So, you didn’t mention going to Southern California during the winter and I’m wondering why? The temps in southern Cali are probably sunny and in the 70’s for the majority of the year, especially along the coast (San Diego for example).

    I’ve been in New Orleans for the past 2 weeks, and I’ll be here another week and on the nice days the temps have been in the upper 70’s, with one day reaching toward 80. On the cooler days it does get down to the 50’s, but it’s not cold like winter, it’s just a bit chilly. The weather here is very changeable and there seems to be a lot of cloud/sun mix days in December. New Orleans is a great city to visit, and I’ve got more than a dozen posts on my blog about my experiences here – please do check them out if you’re considering heading this way.

    The other very real possibility for you guys is Mexico, except if you’re going to drive, you’ll have to pass through all the border areas first to get to the more southern parts of Mexico that aren’t on the State Department warning lists. There are a lot of fantastic things to be said for Mexico, and Central America in general. If you’re thinking of that direction, please check out the Trans-Americas blog (if you haven’t found it already) because they’ve been doing the wandering traveler thing in North and Central America for about 5 years now.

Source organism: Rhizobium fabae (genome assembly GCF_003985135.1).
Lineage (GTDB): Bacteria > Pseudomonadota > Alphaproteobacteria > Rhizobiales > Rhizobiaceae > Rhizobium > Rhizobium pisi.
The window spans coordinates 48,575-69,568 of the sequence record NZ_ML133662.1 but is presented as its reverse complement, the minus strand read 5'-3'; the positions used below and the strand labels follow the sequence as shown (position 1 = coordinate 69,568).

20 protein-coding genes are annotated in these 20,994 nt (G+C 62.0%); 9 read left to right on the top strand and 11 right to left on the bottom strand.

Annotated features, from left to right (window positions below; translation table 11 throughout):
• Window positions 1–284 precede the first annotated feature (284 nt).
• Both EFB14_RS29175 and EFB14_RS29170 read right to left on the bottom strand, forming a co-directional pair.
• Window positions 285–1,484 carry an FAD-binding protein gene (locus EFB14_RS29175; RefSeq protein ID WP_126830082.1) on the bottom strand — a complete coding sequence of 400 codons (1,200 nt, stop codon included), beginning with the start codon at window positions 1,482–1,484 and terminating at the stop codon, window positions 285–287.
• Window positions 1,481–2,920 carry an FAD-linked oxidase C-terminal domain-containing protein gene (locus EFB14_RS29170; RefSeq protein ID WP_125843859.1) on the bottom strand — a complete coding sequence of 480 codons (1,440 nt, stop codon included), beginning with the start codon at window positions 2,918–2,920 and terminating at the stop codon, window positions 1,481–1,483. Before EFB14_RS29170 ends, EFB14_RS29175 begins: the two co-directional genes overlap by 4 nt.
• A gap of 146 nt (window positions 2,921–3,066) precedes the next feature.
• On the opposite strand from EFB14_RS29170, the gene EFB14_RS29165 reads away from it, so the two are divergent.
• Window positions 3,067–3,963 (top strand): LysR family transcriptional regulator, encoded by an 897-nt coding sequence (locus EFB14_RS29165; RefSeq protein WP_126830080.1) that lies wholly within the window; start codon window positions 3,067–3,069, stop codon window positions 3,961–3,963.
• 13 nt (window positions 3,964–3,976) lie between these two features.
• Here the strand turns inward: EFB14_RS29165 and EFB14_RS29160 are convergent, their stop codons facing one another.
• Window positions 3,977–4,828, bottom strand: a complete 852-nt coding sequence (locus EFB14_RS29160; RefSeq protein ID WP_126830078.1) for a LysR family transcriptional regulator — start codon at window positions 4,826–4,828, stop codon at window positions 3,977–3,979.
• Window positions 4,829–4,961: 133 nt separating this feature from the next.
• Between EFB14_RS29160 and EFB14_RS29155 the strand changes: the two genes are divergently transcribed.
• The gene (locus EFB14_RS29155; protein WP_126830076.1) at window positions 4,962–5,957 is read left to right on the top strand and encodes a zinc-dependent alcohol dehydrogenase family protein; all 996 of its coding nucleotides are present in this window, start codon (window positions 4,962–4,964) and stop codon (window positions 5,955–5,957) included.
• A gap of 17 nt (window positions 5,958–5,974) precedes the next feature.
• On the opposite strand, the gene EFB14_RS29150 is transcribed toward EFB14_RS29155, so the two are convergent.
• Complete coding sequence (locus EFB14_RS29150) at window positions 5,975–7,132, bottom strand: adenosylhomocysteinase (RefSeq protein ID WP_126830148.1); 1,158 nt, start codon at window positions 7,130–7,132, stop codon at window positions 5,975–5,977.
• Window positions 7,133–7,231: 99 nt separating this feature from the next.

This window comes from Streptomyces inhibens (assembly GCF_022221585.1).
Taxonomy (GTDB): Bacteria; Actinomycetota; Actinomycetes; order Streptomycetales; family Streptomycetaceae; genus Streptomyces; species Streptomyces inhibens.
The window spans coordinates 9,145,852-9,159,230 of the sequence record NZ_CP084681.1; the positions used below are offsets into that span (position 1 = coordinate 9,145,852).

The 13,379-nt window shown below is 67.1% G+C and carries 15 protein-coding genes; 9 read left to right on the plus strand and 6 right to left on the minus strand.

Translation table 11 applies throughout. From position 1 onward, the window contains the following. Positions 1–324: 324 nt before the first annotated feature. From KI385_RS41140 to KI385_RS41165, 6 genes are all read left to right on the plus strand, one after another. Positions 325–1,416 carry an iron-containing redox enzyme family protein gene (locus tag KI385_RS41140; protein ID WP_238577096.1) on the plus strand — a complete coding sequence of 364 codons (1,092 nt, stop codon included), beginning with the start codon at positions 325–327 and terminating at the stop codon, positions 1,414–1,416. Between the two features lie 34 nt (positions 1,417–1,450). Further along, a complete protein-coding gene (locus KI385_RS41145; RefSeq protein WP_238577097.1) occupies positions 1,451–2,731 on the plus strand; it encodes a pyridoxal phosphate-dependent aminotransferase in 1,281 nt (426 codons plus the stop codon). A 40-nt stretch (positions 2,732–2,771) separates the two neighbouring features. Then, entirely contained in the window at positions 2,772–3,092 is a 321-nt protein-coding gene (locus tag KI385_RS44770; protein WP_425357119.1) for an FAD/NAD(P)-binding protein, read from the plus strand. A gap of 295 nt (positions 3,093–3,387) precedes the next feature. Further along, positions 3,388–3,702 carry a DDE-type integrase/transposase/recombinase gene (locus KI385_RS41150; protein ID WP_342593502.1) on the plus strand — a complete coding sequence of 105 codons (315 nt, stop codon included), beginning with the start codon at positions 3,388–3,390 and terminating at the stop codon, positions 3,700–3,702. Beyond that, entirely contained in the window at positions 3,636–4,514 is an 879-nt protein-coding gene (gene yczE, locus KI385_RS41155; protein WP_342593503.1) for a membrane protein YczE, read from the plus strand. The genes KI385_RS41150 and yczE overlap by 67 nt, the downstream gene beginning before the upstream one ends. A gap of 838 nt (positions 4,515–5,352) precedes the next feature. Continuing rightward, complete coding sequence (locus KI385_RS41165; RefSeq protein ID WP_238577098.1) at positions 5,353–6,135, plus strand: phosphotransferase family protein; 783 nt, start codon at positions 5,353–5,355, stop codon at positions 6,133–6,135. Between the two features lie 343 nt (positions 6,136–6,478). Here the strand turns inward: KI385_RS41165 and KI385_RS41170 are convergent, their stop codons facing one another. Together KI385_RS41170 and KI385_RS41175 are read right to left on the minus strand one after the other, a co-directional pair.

Okay, that’s it for suggestions. I hope you both had a phenomenal Christmas and a wonderful New Year to come.



    • Brian December 26, 2011 at 1:19 pm #

      Thanks for all the info Carol.

      Iceland has been on our wish list for a while. We considered flying there a couple of years back when the Krona tanked and it became dirt cheap. That plan never came together, but the country is still on our radar, and obviously on our long to-do list.

      We probably will hit Southern California next winter or the following one. I’m just not sure we’ll have enough to keep us busy, though. We pretty much exhausted the entire state of Florida – from St. Augustine, to Key West; through the Everglades and Miami, around the Emerald Coast to Pensacola, in one season. There’s a lot in California, too, but we’ll be much more limited in just the South.